The Food and Drug Administration (FDA) oversees food labeling in the United States. The FDA has found there is no basis for concluding that bioengineered foods differ from other foods in any meaningful or uniform way, or that, as a class, foods developed by biotechnology present any different or greater safety concern than foods developed by traditional plant breeding. As such, the FDA does not require food derived from biotech crops be labeled differently from other food products, unless the modification results in a meaningful difference, such as changing the compositional or nutritional profile of the food. In that case, the meaningful difference would need to be reflected in the description of the food.

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Posted by Dave on March 28, 2012
NEW YORK – March 28, 2012 – Today, in Federal District Court in Manhattan, family farmers filed their Notice of Appeal to Judge Naomi Buchwald’s February 24th ruling dismissing Organic Seed Growers and Trade Association et al v. Monsanto.  The United States Court of Appeals for the Federal Circuit will hear the farmers’ appeal, seeking to reinstate the case, which has received worldwide attention. The farmers are determined to move forward with their lawsuit challenging Monsanto’s patents on genetically engineered seed technologies in order to continue their pursuit of Declaratory Judgment Act court protection from Monsanto’s claims of patent infringement should their crops become contaminated by Monsanto’s seed.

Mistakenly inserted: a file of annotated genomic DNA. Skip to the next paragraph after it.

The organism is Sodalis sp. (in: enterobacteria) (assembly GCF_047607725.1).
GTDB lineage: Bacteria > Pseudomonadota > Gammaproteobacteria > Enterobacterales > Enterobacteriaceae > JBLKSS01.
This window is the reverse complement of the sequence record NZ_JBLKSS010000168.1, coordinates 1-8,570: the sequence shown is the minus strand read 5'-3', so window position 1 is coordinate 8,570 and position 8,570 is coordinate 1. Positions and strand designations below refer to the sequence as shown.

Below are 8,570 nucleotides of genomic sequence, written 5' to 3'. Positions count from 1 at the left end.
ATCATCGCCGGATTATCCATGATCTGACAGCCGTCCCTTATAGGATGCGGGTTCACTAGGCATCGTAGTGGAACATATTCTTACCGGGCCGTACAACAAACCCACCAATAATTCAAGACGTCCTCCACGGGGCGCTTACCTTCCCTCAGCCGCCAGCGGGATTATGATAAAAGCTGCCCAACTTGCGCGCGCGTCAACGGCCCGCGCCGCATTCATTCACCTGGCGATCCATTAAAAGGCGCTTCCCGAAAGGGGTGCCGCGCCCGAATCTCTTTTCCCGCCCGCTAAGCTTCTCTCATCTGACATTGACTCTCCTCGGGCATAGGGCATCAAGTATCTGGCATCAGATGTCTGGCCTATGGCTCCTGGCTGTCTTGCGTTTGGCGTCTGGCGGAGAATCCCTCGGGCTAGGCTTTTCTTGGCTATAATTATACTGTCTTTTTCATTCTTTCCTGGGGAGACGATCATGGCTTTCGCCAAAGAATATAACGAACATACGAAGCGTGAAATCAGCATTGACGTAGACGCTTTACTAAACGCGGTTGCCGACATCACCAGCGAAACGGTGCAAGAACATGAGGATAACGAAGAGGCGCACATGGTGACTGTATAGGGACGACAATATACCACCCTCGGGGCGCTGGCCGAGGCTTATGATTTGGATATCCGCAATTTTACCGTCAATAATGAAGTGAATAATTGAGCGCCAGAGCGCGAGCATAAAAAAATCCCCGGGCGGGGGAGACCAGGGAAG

“Farmers have the right to protect themselves from being falsely accused of patent infringement by Monsanto before they are contaminated by Monsanto’s transgenic seed,” said Dan Ravicher, Executive Director of the Public Patent Foundation (PUBPAT), a not-for-profit legal services organization based at Benjamin N. Cardozo School of Law that represents the plaintiffs. “Judge Buchwald erred by denying plaintiffs that right and they have now initiated the process of having her decision reversed.”
The original complaint in OSGATA et al v. Monsanto was filed on March 29, 2011. In July, Monsanto filed a motion to dismiss.  Plaintiff lawyers at PUBPAT then filed arebuttal brief on August 11, 2011. Judge Buchwald called for oral argument on the motion to dismiss, which was held in Manhattan on January 31, 2012.  The judge’sdismissal ruling was issued February 24th and plaintiffs were given thirty days in which to file their Notice of Appeal.
“Farmers are under threat.  Our right to farm the way we choose, and to grow pure organic seed and healthy food on our farms for our families and for our customers is under assault,” said Maine organic seed farmer Jim Gerritsen, President of lead Appellant OSGATA. “We are honor-bound to challenge an erroneous ruling which denies family farmers the protection the law says we deserve. We’re not asking for one penny from Monsanto. Ultimately, our fight is for justice and is waged to defend the right of the people to have access to good and safe food.”